Blue Gender Review

The Japanese aren’t new to post apocalyptic fiction. In fact if there was a nation that should know first hand to have their world destroyed it would be Japan. In just 50 plus years after the end of WWII Japan rebuilt itself, so it’s easy to see the inspiration for a title like Blue Gender.

Blue Gender was created by Ryosuke Tahahashi of Armored Troops Votoms and Gasaraki fame. The show was produced by Studio AIC, and is currently licensed to Funimation Entertainment in North America.

The show follows Yuji Kaido. In 2009 Kaido is diagnosed with a new disease and, along with others, is put into a cryogenic stasis to wait until a cure is found. When Kaido is awoken 22 years later by a group of people, one of which named Marlene Angel he finds a world that is inhabited by a new race of bug creatures called the Blue.

The bugs quickly became the dominant life form on earth leaving the survivors to flee to stations in space called Second Earth. They try to find more people to help them eliminate the creatures that have taken over the planet.

Kaido is trained and has to fight along with the other survivors. They fight using an arsenal of weapons including mechs.  Despite the weaponry at their disposal the Blue become more difficult to kill as they adapt and evolve through generations and climates.

At a glance this show is very similar to Starship Troopers, the only major difference between the two is what makes Troopers so interesting, its message.

“The Only Good Bug, Is A Dead Bug…”

While both properties are about killing giant bugs, Troopers was more focused on asking questions about what it means to be a soldier and a citizen. While there as some of those elements in Blue Gender, it doesn’t do it as strongly.

While Troopers (the book at least) was comfortable talking about these themes and following them through different situations (most of the time not on the battle field) Blue Gender focuses much more on shooting bugs in the heart with an assault rifle.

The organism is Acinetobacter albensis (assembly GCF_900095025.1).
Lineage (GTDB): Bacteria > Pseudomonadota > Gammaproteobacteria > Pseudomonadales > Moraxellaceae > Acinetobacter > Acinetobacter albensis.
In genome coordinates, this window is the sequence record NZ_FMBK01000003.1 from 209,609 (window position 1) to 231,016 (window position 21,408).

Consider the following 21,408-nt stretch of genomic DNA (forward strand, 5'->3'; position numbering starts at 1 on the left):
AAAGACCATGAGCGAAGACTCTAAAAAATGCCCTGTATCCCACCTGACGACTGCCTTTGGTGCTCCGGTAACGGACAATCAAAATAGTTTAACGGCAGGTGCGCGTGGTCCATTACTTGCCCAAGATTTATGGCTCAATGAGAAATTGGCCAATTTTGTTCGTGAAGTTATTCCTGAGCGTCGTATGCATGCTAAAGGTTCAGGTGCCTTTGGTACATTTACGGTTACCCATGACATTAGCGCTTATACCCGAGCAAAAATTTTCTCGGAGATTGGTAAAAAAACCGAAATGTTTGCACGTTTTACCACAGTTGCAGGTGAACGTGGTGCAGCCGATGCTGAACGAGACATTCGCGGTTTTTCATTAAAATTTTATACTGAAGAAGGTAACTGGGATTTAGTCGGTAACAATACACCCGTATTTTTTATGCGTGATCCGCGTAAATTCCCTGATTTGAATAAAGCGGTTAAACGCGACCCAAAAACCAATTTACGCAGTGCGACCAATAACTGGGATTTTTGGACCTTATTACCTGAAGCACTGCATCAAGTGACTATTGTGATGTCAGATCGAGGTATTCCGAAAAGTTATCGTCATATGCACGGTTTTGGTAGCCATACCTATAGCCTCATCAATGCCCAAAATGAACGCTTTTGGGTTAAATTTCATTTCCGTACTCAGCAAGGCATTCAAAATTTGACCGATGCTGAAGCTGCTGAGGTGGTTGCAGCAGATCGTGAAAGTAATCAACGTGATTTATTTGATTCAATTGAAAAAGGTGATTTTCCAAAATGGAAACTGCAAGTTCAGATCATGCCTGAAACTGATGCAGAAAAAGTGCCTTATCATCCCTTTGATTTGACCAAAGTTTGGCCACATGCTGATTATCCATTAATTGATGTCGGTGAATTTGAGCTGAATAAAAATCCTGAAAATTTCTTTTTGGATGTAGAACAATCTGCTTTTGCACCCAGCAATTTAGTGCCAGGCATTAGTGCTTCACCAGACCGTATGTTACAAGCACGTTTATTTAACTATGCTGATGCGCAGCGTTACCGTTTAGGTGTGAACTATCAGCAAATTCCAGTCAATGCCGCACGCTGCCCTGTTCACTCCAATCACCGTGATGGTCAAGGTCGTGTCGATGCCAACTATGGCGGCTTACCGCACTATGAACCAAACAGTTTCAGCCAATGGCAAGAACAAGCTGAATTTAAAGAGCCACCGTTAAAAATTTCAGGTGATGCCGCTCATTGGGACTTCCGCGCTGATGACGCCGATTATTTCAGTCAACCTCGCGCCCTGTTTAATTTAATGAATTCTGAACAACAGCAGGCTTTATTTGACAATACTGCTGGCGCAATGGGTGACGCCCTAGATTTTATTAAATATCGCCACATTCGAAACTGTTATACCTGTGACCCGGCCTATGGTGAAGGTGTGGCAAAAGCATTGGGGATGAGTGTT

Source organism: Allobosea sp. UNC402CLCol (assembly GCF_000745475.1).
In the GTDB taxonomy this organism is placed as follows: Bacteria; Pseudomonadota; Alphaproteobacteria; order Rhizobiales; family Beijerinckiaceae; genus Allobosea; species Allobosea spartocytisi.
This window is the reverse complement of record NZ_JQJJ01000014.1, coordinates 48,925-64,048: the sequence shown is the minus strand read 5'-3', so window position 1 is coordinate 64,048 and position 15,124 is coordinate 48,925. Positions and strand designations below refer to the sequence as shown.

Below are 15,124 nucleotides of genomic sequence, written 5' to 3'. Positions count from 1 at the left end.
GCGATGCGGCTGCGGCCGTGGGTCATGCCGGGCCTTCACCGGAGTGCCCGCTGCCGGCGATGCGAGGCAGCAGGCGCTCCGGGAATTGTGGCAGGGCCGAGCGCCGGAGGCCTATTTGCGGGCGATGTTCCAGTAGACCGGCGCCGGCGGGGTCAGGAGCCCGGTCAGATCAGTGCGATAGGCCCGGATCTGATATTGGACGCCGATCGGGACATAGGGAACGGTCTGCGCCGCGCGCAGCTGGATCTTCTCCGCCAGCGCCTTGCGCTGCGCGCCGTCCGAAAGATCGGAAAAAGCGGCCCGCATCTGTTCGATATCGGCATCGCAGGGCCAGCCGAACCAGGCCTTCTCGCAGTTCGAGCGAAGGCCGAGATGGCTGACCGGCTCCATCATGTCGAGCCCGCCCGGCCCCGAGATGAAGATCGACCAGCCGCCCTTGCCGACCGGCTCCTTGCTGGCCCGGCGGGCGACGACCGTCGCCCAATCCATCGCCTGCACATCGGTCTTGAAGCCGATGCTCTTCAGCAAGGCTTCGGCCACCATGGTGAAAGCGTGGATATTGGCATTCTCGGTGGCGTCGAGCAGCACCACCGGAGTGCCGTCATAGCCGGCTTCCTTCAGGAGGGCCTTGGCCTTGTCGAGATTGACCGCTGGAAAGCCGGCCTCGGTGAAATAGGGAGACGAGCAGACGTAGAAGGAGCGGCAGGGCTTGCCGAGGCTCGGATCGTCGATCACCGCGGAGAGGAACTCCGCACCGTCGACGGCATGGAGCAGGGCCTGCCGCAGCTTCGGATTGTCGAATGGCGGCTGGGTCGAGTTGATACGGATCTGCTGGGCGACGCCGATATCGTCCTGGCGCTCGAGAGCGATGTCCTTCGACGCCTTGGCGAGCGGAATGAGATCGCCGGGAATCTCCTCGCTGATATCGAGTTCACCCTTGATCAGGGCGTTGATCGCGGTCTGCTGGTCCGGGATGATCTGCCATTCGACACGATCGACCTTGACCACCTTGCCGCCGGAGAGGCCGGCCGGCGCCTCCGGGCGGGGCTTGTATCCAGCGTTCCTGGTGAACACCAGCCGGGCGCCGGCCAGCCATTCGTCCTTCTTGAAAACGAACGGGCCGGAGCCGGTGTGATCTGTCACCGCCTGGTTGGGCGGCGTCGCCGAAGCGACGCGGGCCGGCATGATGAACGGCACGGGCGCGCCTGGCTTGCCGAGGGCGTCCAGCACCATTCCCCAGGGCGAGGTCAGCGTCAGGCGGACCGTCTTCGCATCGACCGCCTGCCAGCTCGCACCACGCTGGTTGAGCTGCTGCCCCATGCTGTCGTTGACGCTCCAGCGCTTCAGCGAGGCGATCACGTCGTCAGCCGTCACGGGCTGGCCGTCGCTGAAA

This could be because of the characters as a whole. While Kaido starts as a scared nerdy guy, he becomes hardened by what he sees in the world. While this is a full arc his love interest Angel’s arc is well nowhere as good.

She starts off as a no nonsense ass kicker who doesn’t really have time for Kaido’s crap and in the end she turns doe eyed and more or less does whatever Kaido says. Character changes like that just seem forced.

One thing that the anime has going for it is the addition of nudity and sexuality. While this may seem like a strange complement to give to the show, the fact that people would have sex like rabbits makes sense when you won’t live to see tomorrow.

Another issue with the show is the ending. Without spoiling too much of it, lets just say that it’s kind of clunky and the idea that everyone can live together is harmony has never really been a very good way to end a show.

Apparently there is a film that acts as a summarized version of the series and has a different ending. While I’ve never seen the film I hope that it isn’t as forced as this one was.

Despite the shows lack of a shallow and underdeveloped message and oddly placed nudity the show is entertaining. It drags a bit in the latter half but it will be enjoyable to fans looking for some bug killing action and boobs.

The anime can be found easily of sites like Amazon but if your cheap it’s on YouTube for free.

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